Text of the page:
Originally Posted by TheMoose
But you can't get lossless audio from optical.
There is nothing technically stopping you from getting "lossless audio" from an digital optical connection, other than the current industry implementation.
The "industry" are the same folks that told you via their past initial offerings that they didn't consider it feasible to implement discrete multi-channel audio (even though there were discrete 4 channel systems in the 70's, as well as some experiments in quadrature encoding that had some merit), so a DECADE OR THREE LATER they gave you phase quadrature encoding with its horrible sound quality in the center channel and essentially no localization on the rear, and called it "ProLogic".
Next, they told you via their offerings that they didn't consider it feasible to use full range speakers in the surround and center channels, resulting is some pretty sad acoustical mismatches between main and surrounds.
They are just now getting around to offering components with a significant fraction of the capabilities that are present in the original source material, and they still appear to be hell-bent on mucking it up.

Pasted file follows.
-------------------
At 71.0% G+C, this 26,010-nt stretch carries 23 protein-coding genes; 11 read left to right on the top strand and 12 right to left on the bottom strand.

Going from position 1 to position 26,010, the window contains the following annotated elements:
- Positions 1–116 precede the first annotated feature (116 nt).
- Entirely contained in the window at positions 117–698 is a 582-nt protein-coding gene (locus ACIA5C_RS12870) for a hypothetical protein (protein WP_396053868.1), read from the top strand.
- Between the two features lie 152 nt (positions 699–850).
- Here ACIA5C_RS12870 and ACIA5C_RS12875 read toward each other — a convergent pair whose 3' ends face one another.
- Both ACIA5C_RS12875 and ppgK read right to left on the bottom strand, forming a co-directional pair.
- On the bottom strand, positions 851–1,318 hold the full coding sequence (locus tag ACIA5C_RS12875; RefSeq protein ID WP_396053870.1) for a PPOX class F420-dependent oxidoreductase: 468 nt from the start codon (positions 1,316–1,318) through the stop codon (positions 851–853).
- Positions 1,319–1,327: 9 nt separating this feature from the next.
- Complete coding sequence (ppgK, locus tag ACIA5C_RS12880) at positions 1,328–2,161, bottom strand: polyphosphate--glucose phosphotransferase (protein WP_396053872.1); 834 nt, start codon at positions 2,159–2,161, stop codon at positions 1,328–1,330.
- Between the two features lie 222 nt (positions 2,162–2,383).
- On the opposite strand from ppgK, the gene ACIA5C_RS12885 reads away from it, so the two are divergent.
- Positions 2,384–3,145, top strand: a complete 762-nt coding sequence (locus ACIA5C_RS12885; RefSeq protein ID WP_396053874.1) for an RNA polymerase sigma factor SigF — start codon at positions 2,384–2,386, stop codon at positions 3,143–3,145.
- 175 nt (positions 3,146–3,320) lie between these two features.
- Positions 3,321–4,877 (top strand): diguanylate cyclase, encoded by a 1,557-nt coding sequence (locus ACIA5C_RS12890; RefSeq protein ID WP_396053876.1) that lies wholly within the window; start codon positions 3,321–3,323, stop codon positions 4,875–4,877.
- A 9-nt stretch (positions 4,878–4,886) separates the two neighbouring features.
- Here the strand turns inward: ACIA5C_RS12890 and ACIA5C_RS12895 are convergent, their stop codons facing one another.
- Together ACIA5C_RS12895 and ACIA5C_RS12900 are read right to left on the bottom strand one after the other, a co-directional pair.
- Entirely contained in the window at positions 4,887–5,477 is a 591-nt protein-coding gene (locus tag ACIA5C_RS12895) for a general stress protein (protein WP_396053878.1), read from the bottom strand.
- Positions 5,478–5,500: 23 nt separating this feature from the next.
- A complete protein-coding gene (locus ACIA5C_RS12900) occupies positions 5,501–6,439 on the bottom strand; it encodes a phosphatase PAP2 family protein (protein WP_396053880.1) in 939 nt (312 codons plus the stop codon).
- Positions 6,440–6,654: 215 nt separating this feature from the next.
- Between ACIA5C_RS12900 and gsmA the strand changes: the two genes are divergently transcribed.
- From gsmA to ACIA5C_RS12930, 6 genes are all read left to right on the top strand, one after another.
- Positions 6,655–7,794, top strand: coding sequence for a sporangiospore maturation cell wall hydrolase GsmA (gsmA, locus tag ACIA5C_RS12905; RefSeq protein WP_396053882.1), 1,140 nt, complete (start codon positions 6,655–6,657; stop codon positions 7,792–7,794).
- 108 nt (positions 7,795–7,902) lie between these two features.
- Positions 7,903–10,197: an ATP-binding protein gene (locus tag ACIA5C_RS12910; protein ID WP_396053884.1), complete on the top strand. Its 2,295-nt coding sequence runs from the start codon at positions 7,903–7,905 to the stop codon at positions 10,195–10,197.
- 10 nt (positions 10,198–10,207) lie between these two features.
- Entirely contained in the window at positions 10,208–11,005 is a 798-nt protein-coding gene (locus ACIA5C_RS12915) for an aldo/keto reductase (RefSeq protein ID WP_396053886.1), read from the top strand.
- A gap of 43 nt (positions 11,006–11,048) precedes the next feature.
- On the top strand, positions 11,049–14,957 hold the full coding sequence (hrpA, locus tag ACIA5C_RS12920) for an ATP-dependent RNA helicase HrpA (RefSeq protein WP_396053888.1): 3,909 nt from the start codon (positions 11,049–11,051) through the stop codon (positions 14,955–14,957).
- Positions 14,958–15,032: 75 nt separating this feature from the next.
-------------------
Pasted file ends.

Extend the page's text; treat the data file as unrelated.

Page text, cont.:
As usual, I just don't buy what they're currently selling, and do not subscribe to the rationale provided for these arbitrary limitations on what the implementation could be, given the state of the art in high-data rate transfer technology used in the communications industry, and in the "signal sources" available now. Consider the following:
(1) High speed large capacity optical connections are a big chunk of the
communications infrustructure. They are also the best choice for long local
runs of high speed "1 & 0" traffic between sources and destinations.
Simultaneous bi-directional operation over single fibers is feasible too, using
multi-frequency (multiple color) LED/Laser diodes, and photo detectors.
(2) Optical connections have been present on performance equipment for years,
but they have been needlessly limited to carrying crippled audio content.
(3) You are getting all of your audio and video from optically read digital media
at the front end of your player right now, but for most of us, ALL of it doesn't
exit the equipment in that form.
(4) HDMI is a digital connection, but it runs over copper media that has severe
physical limitations that constrain its available frequency (called skin effect).
This in turn limits ultimate bandwidth and run distance. Optical media was
designed, developed and deployed to overcome these limits cheaply.
My beef with HDMI is that it is a dirt-poor implementation that should never have been deployed.